alexa Study offers new insights on hurricane intensity, pollution transport

OMICS International organises 3000+ Global Conferenceseries Events every year across USA, Europe & Asia with support from 1000 more scientific societies and Publishes 700+ Open Access Journals which contains over 50000 eminent personalities, reputed scientists as editorial board members.

Study offers new insights on hurricane intensity, pollution transport

Tropical storms obtain their energy from the ocean waters below. As a storm moves across the Gulf of Mexico, it may interact with an upwelling of cooler waters from the deeper ocean or, in the case of Isaac, a downwelling inside rings of warm water that separated from a warm-water current, called the Loop Current, that moves through the Gulf of Mexico to join with the Gulf Stream along the U.S. East Coast. As the storm moves forward, ocean temperatures are fueling the storm's intensity. UM Rosenstiel School of Marine and Atmospheric Science researchers, in collaboration with NOAA's Atlantic Oceanographic and Meteorological Laboratory, deployed a total of 376 airborne sensors during six NOAA hurricane hunter aircraft flights conducted before, during, and after the passage of Isaac over the eastern Gulf of Mexico. The researchers observed a predominant downwelling of water inside these warm-water rings, or eddies, from the Loop Current, which caused its intensification from a tropical storm to a category 1 hurricane just prior to landfall.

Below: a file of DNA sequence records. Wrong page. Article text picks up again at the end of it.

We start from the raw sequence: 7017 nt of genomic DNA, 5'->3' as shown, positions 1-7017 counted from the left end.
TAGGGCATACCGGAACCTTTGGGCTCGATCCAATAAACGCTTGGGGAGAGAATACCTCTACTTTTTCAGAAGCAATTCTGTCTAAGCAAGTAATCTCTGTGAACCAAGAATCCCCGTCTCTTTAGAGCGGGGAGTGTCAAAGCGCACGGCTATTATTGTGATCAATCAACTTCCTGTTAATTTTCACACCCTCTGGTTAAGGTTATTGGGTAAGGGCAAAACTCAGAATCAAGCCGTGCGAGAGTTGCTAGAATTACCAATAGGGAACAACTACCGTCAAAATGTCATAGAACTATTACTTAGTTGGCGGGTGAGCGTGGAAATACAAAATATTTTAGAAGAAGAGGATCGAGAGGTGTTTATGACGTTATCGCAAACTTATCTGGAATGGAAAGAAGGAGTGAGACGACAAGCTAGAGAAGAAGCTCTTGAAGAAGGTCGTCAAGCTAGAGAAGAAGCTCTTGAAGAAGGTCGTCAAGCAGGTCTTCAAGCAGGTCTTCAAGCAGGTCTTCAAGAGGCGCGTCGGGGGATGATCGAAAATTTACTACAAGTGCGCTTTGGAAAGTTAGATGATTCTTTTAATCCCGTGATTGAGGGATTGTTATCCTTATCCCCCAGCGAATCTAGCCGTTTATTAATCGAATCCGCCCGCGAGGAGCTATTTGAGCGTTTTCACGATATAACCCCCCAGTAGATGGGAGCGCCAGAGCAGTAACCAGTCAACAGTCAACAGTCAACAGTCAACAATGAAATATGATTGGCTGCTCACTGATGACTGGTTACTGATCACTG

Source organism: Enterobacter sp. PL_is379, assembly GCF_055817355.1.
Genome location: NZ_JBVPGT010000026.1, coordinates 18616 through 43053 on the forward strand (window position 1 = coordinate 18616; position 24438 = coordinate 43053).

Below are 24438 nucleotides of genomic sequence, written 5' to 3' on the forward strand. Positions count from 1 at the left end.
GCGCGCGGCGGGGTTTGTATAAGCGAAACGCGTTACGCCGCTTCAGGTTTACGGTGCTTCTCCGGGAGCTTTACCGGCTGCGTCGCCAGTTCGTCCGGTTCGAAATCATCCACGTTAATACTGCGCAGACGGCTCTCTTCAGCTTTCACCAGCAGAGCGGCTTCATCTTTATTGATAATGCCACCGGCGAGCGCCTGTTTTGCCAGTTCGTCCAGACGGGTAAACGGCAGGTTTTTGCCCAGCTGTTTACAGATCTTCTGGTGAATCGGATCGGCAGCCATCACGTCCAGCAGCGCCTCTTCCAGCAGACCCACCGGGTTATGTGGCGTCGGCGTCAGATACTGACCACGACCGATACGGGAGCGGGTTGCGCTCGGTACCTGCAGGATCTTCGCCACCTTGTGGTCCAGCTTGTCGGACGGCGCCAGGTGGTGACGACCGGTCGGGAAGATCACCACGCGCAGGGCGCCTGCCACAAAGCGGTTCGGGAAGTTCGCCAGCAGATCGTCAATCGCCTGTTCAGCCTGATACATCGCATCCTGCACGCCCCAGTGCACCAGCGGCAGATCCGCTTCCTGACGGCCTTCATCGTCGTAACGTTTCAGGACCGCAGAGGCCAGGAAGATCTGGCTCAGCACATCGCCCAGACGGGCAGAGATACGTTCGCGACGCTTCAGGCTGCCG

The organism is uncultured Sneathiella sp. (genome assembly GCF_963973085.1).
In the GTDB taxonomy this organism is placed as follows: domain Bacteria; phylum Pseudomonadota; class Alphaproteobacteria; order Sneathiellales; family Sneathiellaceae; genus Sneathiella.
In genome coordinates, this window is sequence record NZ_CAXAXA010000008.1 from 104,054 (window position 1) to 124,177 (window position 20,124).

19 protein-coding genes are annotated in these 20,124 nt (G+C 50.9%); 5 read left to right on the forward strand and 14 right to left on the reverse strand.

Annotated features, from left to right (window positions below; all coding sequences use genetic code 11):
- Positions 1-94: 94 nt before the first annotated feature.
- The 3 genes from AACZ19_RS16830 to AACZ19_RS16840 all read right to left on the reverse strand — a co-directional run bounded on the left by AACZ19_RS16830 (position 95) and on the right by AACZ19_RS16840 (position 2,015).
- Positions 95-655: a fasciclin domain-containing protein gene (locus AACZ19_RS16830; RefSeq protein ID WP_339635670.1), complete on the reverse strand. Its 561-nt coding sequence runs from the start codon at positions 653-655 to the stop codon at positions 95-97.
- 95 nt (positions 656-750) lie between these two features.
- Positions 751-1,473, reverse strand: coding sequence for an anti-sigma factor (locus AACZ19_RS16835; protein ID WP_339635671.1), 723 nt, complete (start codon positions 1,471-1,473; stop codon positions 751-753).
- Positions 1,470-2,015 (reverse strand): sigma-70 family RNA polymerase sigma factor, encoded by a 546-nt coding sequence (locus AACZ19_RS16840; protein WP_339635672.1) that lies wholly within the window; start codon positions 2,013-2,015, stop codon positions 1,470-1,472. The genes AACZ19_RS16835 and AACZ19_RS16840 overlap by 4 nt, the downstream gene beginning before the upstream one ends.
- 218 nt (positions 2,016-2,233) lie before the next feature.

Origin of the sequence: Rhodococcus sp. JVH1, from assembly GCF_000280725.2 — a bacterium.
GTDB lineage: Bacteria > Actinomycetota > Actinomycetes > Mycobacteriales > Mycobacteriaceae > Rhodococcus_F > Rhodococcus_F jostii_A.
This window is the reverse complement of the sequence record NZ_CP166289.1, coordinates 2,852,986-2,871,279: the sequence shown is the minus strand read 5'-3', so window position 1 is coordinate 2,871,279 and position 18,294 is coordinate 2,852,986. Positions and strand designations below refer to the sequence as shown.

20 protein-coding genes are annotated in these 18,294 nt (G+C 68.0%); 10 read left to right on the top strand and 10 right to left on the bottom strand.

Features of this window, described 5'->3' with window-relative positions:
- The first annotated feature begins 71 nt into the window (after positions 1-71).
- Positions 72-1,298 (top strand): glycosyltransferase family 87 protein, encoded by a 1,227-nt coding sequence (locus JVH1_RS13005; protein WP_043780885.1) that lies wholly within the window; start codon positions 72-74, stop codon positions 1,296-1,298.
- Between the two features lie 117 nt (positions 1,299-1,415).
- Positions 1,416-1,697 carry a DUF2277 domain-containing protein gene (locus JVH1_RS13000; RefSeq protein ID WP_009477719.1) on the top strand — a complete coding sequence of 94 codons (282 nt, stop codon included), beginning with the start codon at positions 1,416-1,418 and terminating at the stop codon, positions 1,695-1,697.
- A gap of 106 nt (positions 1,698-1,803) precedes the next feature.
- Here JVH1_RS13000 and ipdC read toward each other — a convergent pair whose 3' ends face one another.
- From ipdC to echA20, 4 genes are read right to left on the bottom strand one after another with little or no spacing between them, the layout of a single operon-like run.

• Share this page
  • Facebook
  • Twitter
  • LinkedIn
  • Google+
  • Pinterest
  • Blogger